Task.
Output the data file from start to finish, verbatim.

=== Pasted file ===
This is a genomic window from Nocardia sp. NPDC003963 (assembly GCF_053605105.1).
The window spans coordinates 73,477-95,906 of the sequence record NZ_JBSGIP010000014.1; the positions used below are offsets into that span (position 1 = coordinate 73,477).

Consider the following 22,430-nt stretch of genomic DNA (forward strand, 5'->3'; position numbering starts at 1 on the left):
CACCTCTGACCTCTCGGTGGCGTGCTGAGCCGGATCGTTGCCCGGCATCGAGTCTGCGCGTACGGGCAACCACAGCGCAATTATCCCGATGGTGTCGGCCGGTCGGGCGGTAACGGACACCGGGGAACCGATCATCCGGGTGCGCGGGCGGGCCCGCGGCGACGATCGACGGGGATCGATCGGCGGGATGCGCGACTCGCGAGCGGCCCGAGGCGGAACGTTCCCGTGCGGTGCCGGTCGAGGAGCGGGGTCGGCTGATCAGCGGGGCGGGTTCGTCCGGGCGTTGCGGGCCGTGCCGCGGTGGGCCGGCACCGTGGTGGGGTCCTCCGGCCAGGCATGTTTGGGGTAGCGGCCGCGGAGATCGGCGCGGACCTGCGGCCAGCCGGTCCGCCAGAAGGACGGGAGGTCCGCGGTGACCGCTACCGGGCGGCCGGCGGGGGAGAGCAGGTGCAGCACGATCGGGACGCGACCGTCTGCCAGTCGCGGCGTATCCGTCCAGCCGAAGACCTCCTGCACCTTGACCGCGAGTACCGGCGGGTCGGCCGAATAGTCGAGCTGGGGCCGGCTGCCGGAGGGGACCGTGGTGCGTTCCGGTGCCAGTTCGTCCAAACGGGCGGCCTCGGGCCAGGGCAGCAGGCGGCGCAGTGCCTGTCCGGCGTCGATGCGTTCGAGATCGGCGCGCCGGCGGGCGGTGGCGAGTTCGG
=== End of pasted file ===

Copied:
This is a genomic window from Nocardia sp. NPDC003963 (assembly GCF_053605105.1).
The window spans coordinates 73,477-95,906 of the sequence record NZ_JBSGIP010000014.1; the positions used below are offsets into that span (position 1 = coordinate 73,477).

Consider the following 22,430-nt stretch of genomic DNA (forward strand, 5'->3'; position numbering starts at 1 on the left):
CACCTCTGACCTCTCGGTGGCGTGCTGAGCCGGATCGTTGCCCGGCATCGAGTCTGCGCGTACGGGCAACCACAGCGCAATTATCCCGATGGTGTCGGCCGGTCGGGCGGTAACGGACACCGGGGAACCGATCATCCGGGTGCGCGGGCGGGCCCGCGGCGACGATCGACGGGGATCGATCGGCGGGATGCGCGACTCGCGAGCGGCCCGAGGCGGAACGTTCCCGTGCGGTGCCGGTCGAGGAGCGGGGTCGGCTGATCAGCGGGGCGGGTTCGTCCGGGCGTTGCGGGCCGTGCCGCGGTGGGCCGGCACCGTGGTGGGGTCCTCCGGCCAGGCATGTTTGGGGTAGCGGCCGCGGAGATCGGCGCGGACCTGCGGCCAGCCGGTCCGCCAGAAGGACGGGAGGTCCGCGGTGACCGCTACCGGGCGGCCGGCGGGGGAGAGCAGGTGCAGCACGATCGGGACGCGACCGTCTGCCAGTCGCGGCGTATCCGTCCAGCCGAAGACCTCCTGCACCTTGACCGCGAGTACCGGCGGGTCGGCCGAATAGTCGAGCTGGGGCCGGCTGCCGGAGGGGACCGTGGTGCGTTCCGGTGCCAGTTCGTCCAAACGGGCGGCCTCGGGCCAGGGCAGCAGGCGGCGCAGTGCCTGTCCGGCGTCGATGCGTTCGAGATCGGCGCGCCGGCGGGCGGTGGCGAGTTCGG